Vent the Top of a Pie

Sometimes it's good to let off steam in the kitchen

Six vent slits in the top crust of an apple pie
LauriPatterson / Getty Images

Baking a pie? Go ahead and vent. 

No, that's not an invitation to let loose kitchen rage, but rather, a recommendation to cut those seemingly insignificant holes or slits in the top crust of a double-crust pie. They might seem merely decorative, but they actually serve a critical purpose.

Pie vents open the top layer of a double-crust pie to allow the steam produced when the pie bakes to escape. Obviously, you don't have to worry about them if you're baking a single crust pie or making an unbaked pie such as a cream or chiffon pie.

Making the Case for Pie Vents

The perfect pie dough should be a delicate, almost crumbly pastry that just barely holds together. It's not particularly elastic, like pizza dough or bread dough. If you stretch a piece of pie dough, it should break.

Crumbly, breakable pie dough produces a light and flaky crust. But when a pie goes into the oven, the filling starts to boil and produces steam. When water turns to steam, its volume can increase up to 1,500 times. That means even a pie filling made only of fruit with no added liquid can produce a substantial amount of steam.

Baking a double-crust pie without vents leaves the top crust susceptible to rupturing as the building steam tries to escape. Bubbly pie filling seeks out the weakest point where you crimped the top and bottom crusts together.

Remember, too, that steam isn't merely a pressurized gas, it's super-heated water vapor. Thus, it can cause not only structural damage, but the excess liquid turns the top crust soggy while causing the filling to get soupy.

Preventing "Pie Gap"

"Pie gap" happens when you bake a pie with a filling such as apples, which shrink substantially when you cook them. To fill the pie, you have to start with a hefty mound of uncooked apples. Without pie vents, the apples shrink, but the crust retains its original shape, producing a wide gap filled with air between the crust and the filling. The top crust collapses when you cut into the pie. Venting lets the crust settle as the apples shrink, preventing "pie gap."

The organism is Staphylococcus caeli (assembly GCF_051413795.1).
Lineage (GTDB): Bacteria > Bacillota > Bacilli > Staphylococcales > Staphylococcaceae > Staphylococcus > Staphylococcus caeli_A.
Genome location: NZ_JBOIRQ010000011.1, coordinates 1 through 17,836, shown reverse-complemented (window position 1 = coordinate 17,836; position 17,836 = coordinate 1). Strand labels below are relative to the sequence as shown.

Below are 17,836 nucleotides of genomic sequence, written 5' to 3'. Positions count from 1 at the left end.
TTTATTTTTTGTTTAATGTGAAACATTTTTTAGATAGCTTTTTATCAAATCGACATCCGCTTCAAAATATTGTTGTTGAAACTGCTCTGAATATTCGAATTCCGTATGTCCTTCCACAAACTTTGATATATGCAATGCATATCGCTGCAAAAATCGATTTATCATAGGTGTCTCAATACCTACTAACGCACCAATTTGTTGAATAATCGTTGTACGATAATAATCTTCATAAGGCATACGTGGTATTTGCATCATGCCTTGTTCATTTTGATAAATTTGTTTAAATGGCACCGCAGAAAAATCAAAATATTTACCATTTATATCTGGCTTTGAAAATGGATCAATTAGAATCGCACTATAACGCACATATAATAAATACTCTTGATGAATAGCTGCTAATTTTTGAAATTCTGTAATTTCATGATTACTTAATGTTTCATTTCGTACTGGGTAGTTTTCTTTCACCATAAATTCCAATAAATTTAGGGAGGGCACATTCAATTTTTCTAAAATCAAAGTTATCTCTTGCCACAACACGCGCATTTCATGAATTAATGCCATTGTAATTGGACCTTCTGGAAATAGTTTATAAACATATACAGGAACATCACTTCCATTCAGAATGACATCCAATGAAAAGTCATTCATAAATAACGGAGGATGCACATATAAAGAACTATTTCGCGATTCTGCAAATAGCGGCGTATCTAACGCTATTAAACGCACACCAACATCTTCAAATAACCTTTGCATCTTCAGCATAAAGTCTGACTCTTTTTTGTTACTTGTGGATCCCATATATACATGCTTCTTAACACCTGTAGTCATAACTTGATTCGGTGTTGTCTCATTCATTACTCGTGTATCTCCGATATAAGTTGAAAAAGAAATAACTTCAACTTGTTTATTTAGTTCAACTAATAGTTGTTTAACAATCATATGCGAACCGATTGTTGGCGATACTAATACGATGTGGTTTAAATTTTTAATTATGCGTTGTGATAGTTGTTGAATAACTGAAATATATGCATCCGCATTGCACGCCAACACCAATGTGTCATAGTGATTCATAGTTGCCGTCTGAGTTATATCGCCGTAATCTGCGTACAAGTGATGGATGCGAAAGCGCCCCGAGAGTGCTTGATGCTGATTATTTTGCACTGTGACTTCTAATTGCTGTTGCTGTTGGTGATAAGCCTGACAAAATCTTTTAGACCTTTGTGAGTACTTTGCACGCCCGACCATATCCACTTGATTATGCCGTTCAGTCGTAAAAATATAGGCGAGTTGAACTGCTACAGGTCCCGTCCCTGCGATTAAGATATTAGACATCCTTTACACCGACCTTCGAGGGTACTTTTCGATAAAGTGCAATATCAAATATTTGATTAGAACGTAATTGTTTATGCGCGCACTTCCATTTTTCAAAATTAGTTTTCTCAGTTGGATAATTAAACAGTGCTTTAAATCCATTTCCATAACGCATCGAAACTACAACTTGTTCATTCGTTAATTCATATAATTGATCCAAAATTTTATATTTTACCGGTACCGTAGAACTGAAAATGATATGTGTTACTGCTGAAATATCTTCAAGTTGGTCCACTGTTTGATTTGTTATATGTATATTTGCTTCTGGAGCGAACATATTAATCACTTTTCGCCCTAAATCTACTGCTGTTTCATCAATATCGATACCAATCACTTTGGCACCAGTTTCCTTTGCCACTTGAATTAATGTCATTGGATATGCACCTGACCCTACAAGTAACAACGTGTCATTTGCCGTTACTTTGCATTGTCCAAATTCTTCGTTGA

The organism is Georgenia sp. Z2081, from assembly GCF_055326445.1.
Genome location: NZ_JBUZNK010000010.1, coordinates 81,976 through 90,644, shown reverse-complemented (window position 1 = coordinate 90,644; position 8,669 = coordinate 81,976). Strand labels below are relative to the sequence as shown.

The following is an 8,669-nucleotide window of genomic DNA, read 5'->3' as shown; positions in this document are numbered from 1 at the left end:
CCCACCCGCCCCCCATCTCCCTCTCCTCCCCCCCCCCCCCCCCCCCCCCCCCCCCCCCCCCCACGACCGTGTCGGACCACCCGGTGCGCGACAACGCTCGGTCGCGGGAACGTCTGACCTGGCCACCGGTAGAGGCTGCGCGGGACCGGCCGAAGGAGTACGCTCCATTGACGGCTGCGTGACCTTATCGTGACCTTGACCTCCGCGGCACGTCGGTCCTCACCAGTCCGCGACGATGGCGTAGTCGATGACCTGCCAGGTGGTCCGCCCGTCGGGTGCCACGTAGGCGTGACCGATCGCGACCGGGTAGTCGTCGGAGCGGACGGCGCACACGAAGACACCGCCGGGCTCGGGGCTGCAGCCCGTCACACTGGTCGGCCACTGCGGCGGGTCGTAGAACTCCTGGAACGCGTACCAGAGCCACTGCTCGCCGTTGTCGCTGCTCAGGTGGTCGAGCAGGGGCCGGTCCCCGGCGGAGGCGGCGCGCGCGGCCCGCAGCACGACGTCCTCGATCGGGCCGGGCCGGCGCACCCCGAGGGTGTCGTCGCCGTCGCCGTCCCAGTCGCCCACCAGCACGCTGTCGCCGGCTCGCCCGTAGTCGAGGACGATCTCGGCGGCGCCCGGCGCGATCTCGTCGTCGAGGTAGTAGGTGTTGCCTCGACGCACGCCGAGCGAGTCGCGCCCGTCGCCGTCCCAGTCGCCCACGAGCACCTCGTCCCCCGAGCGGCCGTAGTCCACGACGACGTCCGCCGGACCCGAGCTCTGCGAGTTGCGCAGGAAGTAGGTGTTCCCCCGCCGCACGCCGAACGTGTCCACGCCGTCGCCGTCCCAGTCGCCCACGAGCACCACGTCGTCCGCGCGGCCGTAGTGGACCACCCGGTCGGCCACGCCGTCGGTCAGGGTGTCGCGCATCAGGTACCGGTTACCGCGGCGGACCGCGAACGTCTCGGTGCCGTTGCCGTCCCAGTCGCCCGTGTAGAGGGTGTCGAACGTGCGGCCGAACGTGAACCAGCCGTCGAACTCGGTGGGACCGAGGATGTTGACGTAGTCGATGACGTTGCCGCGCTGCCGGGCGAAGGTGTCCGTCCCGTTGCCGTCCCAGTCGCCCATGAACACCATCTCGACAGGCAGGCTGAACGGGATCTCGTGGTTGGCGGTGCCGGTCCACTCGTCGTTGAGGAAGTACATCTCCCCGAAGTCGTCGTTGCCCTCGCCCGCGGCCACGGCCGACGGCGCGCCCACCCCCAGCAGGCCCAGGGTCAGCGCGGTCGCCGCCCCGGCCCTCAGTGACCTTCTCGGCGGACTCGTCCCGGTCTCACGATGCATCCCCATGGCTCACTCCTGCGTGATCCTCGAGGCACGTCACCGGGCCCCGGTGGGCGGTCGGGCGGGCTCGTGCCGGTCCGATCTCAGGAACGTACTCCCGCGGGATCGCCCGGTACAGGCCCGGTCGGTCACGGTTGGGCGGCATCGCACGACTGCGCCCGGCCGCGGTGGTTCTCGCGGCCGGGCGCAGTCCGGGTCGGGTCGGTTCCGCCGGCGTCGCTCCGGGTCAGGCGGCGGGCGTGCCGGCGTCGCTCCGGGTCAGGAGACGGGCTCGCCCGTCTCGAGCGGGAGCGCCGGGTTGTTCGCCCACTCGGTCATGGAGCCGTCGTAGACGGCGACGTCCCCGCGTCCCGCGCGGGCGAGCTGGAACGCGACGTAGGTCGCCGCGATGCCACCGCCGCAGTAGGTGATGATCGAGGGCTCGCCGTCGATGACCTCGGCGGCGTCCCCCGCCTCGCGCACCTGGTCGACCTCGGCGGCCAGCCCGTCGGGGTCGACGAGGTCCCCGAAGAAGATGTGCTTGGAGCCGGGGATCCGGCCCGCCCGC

Cutting Pie Vents

The simplest way to add vents to a top crust is by cutting slits in it with a sharp knife. Four or five 2-inch slits, arranged circularly, radiating from the center toward the edges, should be plenty. You can use your finger to widen the slits slightly.

If you're more ambitious, use pastry cutters to cut decorative or geometric shapes—stars, hearts, flowers, diamonds, and so on—into the top crust before draping it over the pie. If you do this, you can arrange the cut-out pieces of dough attractively on top of the crust, affixing them with egg-wash.

Bonus: You can use these openings to test whether the apples in your pie are tender.

Using Pie Birds

Ceramic pie birds are a cute baking accessory that are perhaps more traditional for venting meat or chicken pies, but they work for fruit pies as well.

Shaped like a bird, with a hole in the opening of the bird's beak that allows steam to escape, a pie bird sits in the center of a pie, with the filling around it. It sticks through a hole cut in the center of the top crust.

The advantage of the pie bird is that in addition to venting steam, their tubular structure allows some of the liquid in the filling to bubble up into the bird instead of spilling out onto the pie. The downside is they can be a bit large and take up space in the pie.

You can DIY a pie bird using any of the following:

  • A cinnamon stick. It's perfect for apple pies.
  • A funnel made of a rolled up piece of parchment.
  • An upside down metal pastry tip.
  • Pieces of hollow pasta like ziti, penne, or cannelloni.